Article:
Contracting Veteran Joins CSC
Monday, November 17, 2008
At 66, Michael J. Mancuso has served in top positions at some of the country's biggest contractors over the past four decades. Last week, CSC announced the heavy-hitter will come out of retirement to join the Falls Church information technology contractor as a vice president and chief financial officer.
Mancuso served as chief financial officer of General Dynamics for 13 years and became a senior vice president in 1997 before retiring in 2006. Before General Dynamics, he held several management positions at United Technologies, and prior to that he spent 22 years with General Electric. He remained active on several boards after retiring, in between running, golf and tennis. Rival defense contractor CACI International of Arlington said last week that Mancuso will step down from its board.
He starts Dec. 1 at CSC.
Mancuso's move comes as many analysts predict a cutback in government spending after years of rapid rise, particularly in defense spending. CSC, about 40 percent of whose business comes from federal information technology contracts, could take a hit, said one analyst. Some of its contracts are for jobs with shorter durations than, for example, building a fighter jet or ship, which can take more than a decade.
"Everyone is anticipating a slowdown in defense spending, and particularly IT spending will take a hit," said Brett Lambert, an expert in the intelligence and defense sectors and a managing director of Civitas Group. "I'm certain they're spending a lot of time in the boardroom at CSC figuring out how to weather this storm. What makes them unique is that most of their contracts spin out over a short period of time, so they're an easier target if you're trying to reduce spending."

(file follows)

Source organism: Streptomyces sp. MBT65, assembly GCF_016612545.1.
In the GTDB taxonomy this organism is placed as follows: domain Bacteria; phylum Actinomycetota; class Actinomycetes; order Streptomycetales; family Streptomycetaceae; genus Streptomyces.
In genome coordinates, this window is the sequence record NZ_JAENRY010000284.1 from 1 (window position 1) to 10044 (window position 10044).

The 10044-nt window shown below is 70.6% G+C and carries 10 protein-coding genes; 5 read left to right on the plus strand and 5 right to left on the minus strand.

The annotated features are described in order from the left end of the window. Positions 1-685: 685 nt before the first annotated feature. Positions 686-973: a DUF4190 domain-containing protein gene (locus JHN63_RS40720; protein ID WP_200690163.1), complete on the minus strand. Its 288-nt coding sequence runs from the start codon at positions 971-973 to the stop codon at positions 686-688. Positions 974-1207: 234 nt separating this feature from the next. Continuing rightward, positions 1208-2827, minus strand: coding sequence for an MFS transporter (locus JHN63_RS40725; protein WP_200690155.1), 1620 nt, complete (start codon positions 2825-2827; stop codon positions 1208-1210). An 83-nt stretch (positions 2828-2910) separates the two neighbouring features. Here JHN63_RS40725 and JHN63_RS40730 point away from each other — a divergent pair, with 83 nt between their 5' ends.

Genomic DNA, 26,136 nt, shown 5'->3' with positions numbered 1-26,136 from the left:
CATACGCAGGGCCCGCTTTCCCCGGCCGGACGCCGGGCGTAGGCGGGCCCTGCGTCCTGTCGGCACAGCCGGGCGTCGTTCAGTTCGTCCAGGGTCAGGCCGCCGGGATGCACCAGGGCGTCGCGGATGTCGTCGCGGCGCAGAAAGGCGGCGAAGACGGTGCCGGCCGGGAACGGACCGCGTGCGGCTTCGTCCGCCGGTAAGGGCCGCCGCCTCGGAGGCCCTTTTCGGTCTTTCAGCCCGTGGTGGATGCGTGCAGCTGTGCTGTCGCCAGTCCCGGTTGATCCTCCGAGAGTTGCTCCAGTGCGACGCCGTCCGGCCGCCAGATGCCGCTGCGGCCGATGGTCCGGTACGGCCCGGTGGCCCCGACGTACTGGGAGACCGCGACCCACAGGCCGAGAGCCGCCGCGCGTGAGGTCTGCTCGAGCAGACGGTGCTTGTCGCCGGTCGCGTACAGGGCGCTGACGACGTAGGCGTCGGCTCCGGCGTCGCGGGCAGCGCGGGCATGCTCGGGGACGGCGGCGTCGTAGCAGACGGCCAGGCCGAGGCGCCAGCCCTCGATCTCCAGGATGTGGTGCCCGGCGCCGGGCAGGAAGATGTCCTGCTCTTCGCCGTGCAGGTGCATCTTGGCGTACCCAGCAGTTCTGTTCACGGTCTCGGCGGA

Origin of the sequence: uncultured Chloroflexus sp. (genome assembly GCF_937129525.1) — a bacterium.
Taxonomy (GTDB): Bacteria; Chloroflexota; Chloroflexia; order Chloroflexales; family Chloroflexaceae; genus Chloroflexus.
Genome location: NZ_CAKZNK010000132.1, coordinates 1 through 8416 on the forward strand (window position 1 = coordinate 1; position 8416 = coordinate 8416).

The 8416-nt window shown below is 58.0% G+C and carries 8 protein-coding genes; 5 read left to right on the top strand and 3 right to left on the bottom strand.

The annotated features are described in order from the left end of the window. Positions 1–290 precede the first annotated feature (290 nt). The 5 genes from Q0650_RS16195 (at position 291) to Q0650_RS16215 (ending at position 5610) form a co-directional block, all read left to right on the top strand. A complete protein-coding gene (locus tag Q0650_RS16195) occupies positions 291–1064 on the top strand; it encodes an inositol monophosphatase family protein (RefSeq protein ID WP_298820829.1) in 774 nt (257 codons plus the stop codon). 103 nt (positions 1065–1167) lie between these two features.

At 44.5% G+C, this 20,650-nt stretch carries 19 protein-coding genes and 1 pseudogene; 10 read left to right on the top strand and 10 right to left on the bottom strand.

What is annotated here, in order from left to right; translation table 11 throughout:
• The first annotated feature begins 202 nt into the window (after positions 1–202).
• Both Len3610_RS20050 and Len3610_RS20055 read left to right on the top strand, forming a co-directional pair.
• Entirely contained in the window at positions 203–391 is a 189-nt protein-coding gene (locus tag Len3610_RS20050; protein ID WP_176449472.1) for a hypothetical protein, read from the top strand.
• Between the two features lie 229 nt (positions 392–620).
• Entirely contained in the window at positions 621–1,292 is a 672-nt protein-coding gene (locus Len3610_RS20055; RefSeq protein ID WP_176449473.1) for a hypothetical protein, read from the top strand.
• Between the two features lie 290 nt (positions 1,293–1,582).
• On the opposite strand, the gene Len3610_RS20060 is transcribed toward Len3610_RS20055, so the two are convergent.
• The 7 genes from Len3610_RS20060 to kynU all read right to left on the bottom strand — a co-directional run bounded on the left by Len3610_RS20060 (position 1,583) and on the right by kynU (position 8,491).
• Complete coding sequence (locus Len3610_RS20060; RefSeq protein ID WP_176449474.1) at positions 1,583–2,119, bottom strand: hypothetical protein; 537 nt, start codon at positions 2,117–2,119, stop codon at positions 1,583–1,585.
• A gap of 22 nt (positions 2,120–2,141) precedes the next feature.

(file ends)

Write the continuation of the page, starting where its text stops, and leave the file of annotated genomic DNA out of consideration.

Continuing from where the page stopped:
On Friday, Mancuso, reached at his beachfront house in Avalon, N.J., chatted about his views on the credit crunch and economic crisis, the future of defense spending, and how he came to his decision to join CSC. According to a federal oversight group, CSC did roughly $4 billion worth of business last year with the federal government, including the Army, Air Force, Navy, Defense Information Systems Agency and the IRS.
Here are edited excerpts of the conversation:
QWhat do you think of the state of the overall economy?
ABroadly, my impressions aren't any different than those of most people's. We are in difficult times. With the financial industry in disarray and the effects of it cascading and touching other industries like automotive, as taxpayers we need to be concerned about the bailout, the magnitude of the bailout and how far it goes. We need to be convinced it will turn things around or lessen the severity of the probable recession we're in now.
My primary concern from a corporate standpoint is liquidity. And the other thing is jobs and the effect on the economy. Corporations can't operate without liquidity, access to credit. If we can't get banks back loaning money again and get the commercial paper system working again, then economic growth is going to stall and this recession is going to get much, much worse.
You could see unemployment approaching 10 percent nationwide. That will touch every industry from banking to housing.